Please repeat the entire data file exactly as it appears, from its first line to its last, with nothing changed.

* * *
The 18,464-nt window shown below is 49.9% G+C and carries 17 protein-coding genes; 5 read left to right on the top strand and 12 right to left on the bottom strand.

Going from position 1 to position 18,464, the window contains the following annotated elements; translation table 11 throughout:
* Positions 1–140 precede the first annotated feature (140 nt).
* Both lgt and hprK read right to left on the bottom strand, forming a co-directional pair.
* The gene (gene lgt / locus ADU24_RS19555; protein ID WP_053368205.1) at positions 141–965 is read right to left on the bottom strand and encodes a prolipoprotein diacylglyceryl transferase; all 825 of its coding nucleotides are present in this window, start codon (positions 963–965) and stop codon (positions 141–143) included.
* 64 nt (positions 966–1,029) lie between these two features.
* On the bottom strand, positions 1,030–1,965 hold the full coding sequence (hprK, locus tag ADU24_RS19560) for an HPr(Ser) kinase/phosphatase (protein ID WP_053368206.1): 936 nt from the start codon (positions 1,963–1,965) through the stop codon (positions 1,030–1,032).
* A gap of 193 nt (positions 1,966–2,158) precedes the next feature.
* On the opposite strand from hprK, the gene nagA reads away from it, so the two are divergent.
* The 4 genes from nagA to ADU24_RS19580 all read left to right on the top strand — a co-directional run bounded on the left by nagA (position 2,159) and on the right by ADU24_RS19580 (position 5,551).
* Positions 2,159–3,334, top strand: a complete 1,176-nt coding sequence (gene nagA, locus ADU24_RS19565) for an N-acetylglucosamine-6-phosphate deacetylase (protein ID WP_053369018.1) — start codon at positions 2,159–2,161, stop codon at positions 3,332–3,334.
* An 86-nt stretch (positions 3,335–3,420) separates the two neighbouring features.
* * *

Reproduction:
The 18,464-nt window shown below is 49.9% G+C and carries 17 protein-coding genes; 5 read left to right on the top strand and 12 right to left on the bottom strand.

Going from position 1 to position 18,464, the window contains the following annotated elements; translation table 11 throughout:
* Positions 1–140 precede the first annotated feature (140 nt).
* Both lgt and hprK read right to left on the bottom strand, forming a co-directional pair.
* The gene (gene lgt / locus ADU24_RS19555; protein ID WP_053368205.1) at positions 141–965 is read right to left on the bottom strand and encodes a prolipoprotein diacylglyceryl transferase; all 825 of its coding nucleotides are present in this window, start codon (positions 963–965) and stop codon (positions 141–143) included.
* 64 nt (positions 966–1,029) lie between these two features.
* On the bottom strand, positions 1,030–1,965 hold the full coding sequence (hprK, locus tag ADU24_RS19560) for an HPr(Ser) kinase/phosphatase (protein ID WP_053368206.1): 936 nt from the start codon (positions 1,963–1,965) through the stop codon (positions 1,030–1,032).
* A gap of 193 nt (positions 1,966–2,158) precedes the next feature.
* On the opposite strand from hprK, the gene nagA reads away from it, so the two are divergent.
* The 4 genes from nagA to ADU24_RS19580 all read left to right on the top strand — a co-directional run bounded on the left by nagA (position 2,159) and on the right by ADU24_RS19580 (position 5,551).
* Positions 2,159–3,334, top strand: a complete 1,176-nt coding sequence (gene nagA, locus ADU24_RS19565) for an N-acetylglucosamine-6-phosphate deacetylase (protein ID WP_053369018.1) — start codon at positions 2,159–2,161, stop codon at positions 3,332–3,334.
* An 86-nt stretch (positions 3,335–3,420) separates the two neighbouring features.